Most retirement plans such as 401(k), 403(b), individual retirement accounts (IRAs) and Roth IRAs allow for catch-up contributions for those aged 50 or older. This takes effect the calendar year you turn 50. If you turn 50 in November 2016, you can make full use of the catch-up clause for the entire year of 2016. The amount depends heavily on the type of plan.
The common 401(k) allows for a basic $18,000 contribution plus an extra $6,000 catch-up after age 50 (for 2015/2016). You must make all contributions, including the catch-up contribution, in the same calendar year.
There are similar limits for age for 403(b) plans, but there is also a 15-year service clause for employees at public school systems, hospitals, home health service agencies, health and welfare service agencies, churches, or conventions or associations of churches. These employees qualify for additional catch-up contributions based on length of service. There are several options for 403(b) participants if the plan allows it. These additional contributions come with different, specific eligibility criteria; see IRS Publication 571 for more details.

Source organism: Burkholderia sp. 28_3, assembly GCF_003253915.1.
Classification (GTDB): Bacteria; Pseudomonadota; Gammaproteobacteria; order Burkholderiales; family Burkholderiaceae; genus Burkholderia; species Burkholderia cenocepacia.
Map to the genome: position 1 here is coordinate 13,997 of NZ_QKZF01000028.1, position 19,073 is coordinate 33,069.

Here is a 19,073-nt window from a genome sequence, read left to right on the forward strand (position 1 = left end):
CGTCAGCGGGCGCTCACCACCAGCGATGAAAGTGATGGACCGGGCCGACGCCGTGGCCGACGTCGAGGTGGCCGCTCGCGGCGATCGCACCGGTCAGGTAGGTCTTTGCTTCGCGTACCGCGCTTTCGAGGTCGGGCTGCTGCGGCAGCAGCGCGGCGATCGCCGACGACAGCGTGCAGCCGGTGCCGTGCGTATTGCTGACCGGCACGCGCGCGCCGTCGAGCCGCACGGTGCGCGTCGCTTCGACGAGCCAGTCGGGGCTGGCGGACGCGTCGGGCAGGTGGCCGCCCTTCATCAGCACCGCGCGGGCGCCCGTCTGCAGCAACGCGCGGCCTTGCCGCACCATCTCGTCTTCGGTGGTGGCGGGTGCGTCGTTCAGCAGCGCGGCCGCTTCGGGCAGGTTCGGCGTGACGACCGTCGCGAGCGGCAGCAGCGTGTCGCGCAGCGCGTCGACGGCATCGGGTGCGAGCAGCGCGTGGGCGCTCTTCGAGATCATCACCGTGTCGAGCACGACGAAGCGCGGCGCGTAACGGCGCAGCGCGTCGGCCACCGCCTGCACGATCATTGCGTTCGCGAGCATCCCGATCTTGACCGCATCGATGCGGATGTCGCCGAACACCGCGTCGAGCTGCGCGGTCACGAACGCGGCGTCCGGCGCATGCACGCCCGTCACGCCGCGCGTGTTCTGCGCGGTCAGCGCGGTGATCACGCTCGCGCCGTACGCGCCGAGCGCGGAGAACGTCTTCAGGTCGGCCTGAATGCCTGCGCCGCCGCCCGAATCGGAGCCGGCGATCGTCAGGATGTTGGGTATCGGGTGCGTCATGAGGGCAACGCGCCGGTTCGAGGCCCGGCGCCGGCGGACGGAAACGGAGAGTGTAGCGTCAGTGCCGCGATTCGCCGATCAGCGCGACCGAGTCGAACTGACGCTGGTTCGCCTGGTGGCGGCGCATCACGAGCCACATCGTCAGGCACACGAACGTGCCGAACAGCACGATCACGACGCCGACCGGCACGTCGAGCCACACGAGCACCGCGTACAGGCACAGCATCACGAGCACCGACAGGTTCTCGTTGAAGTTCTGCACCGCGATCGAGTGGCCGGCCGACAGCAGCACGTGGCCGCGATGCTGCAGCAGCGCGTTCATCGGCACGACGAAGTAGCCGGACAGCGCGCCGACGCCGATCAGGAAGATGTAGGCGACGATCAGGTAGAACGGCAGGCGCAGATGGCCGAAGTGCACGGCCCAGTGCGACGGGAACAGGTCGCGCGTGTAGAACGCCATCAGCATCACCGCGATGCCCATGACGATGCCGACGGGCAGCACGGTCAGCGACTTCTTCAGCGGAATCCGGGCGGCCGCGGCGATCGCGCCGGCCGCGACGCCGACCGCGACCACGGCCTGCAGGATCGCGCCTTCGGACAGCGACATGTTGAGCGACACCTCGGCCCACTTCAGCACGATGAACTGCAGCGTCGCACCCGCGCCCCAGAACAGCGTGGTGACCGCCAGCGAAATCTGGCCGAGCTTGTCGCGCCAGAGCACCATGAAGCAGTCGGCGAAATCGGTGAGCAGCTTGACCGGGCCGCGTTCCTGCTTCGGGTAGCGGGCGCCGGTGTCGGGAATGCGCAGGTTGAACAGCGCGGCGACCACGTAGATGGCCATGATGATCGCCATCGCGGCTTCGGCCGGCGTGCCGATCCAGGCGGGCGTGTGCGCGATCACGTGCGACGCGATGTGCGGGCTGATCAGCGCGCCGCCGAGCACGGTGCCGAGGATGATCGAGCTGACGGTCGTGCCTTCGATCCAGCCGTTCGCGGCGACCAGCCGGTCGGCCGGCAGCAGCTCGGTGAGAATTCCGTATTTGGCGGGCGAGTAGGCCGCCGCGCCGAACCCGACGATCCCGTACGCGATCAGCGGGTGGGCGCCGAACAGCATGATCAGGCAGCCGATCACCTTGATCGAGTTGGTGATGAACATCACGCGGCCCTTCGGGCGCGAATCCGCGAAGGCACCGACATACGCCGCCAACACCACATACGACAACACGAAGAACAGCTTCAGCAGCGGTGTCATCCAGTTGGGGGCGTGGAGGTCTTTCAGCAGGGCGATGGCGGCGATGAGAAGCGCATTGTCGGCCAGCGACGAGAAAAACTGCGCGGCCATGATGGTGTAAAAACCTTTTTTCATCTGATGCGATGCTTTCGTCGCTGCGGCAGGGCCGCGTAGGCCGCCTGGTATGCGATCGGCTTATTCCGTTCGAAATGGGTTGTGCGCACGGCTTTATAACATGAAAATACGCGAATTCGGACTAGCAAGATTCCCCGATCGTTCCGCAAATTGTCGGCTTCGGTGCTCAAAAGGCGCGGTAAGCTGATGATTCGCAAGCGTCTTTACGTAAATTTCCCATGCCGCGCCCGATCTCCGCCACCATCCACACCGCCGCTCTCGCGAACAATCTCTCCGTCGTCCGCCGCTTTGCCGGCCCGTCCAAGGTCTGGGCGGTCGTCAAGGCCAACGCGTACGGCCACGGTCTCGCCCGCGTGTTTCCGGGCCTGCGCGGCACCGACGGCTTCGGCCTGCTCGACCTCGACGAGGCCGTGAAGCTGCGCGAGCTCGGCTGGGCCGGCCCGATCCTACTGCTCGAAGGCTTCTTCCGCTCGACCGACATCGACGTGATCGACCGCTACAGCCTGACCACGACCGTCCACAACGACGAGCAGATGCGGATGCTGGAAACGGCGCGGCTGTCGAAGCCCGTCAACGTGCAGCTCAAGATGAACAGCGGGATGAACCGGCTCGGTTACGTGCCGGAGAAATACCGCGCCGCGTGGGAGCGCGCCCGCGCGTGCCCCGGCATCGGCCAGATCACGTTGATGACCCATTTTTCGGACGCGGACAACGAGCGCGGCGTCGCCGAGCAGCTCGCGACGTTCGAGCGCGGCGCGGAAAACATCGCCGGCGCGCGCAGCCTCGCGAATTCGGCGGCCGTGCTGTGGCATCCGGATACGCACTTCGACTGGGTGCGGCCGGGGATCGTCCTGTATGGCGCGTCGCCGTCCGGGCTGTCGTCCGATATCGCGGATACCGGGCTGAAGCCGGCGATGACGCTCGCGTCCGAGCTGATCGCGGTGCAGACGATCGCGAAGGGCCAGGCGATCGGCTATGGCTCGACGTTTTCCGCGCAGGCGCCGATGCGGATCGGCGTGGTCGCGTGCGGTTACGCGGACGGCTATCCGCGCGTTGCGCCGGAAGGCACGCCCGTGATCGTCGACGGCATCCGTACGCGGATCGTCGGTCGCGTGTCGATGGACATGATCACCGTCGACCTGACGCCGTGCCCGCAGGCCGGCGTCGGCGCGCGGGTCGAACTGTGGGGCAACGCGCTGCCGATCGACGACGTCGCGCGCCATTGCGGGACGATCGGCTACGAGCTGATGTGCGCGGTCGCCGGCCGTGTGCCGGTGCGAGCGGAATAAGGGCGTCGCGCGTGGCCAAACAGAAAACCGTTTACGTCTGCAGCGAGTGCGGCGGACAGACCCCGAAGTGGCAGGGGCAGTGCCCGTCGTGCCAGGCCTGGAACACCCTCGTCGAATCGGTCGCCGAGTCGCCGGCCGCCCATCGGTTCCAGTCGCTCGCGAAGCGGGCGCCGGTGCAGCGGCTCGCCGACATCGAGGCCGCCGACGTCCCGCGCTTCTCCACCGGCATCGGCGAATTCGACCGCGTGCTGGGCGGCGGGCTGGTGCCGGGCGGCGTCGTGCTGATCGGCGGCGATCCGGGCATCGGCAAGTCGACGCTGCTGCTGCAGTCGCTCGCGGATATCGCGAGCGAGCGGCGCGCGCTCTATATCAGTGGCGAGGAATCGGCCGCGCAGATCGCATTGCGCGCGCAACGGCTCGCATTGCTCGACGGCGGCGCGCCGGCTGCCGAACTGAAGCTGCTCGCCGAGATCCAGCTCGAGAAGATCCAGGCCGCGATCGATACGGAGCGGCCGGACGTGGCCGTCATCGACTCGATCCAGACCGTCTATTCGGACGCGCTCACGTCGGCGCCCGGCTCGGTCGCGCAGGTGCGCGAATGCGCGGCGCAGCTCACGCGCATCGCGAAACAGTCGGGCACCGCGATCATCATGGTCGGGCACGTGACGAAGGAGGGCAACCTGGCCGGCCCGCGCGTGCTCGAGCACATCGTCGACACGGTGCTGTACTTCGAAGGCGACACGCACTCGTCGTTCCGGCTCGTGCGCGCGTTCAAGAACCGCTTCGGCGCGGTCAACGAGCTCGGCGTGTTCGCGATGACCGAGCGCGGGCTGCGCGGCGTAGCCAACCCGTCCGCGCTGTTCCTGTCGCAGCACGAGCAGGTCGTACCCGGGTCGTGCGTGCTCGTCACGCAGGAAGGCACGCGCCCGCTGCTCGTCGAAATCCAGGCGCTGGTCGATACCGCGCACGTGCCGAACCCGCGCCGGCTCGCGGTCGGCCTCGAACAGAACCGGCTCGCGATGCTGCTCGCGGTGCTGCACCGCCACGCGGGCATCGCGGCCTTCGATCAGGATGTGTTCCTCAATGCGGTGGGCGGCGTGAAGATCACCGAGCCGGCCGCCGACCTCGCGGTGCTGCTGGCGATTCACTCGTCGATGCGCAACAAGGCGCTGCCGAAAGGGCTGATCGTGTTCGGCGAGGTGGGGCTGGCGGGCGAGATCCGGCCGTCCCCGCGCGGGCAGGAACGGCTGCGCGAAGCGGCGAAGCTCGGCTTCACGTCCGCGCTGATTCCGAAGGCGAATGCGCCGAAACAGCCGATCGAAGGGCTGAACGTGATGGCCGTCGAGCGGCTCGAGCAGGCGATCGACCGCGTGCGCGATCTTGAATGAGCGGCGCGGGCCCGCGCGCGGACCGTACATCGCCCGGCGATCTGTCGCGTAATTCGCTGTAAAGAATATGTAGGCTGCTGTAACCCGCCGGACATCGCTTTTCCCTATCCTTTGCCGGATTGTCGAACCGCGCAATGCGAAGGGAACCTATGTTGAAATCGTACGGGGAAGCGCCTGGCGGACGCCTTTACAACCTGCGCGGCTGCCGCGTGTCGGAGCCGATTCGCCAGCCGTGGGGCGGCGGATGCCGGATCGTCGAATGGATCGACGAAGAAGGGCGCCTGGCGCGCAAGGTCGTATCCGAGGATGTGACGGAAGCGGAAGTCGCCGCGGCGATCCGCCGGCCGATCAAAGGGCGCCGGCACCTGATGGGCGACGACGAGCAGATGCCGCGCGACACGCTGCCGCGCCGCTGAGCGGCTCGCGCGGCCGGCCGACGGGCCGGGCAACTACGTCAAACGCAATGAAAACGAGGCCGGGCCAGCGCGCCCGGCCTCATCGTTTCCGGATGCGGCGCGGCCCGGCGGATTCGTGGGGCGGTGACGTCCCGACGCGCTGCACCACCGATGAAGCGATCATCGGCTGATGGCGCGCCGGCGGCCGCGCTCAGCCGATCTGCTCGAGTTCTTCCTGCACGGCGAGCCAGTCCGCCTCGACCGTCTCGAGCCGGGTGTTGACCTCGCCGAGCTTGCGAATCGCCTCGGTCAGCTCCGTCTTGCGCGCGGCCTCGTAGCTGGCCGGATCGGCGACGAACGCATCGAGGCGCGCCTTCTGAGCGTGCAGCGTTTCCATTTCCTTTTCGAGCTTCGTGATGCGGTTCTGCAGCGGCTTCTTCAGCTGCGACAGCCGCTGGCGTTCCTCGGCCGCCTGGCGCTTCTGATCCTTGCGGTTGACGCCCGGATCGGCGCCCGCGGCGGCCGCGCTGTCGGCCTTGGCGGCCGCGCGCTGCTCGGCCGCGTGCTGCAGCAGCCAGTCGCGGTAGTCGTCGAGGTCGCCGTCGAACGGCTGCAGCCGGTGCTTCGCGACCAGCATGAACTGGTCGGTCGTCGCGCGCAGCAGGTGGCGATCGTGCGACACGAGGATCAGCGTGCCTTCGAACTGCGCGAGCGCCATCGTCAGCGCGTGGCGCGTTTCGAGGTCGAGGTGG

SIMPLE IRAs or SIMPLE 401(k)s
A SIMPLE IRA or a SIMPLE 401(k) allows for catch-up contributions of $3,000 annually. Salary reduction contributions in a SIMPLE IRA are only treated as catch-up after the total contribution exceeds $12,500.
Regular IRAs and Roth IRAs
Regular IRAs and Roth IRAs have a $1,000 catch-up limit for 2015 and 2016. You can make these catch-up contributions until the due date of the tax return. For example, you must make the contribution for 2015 by April 15, 2016, in order for it to count for that year.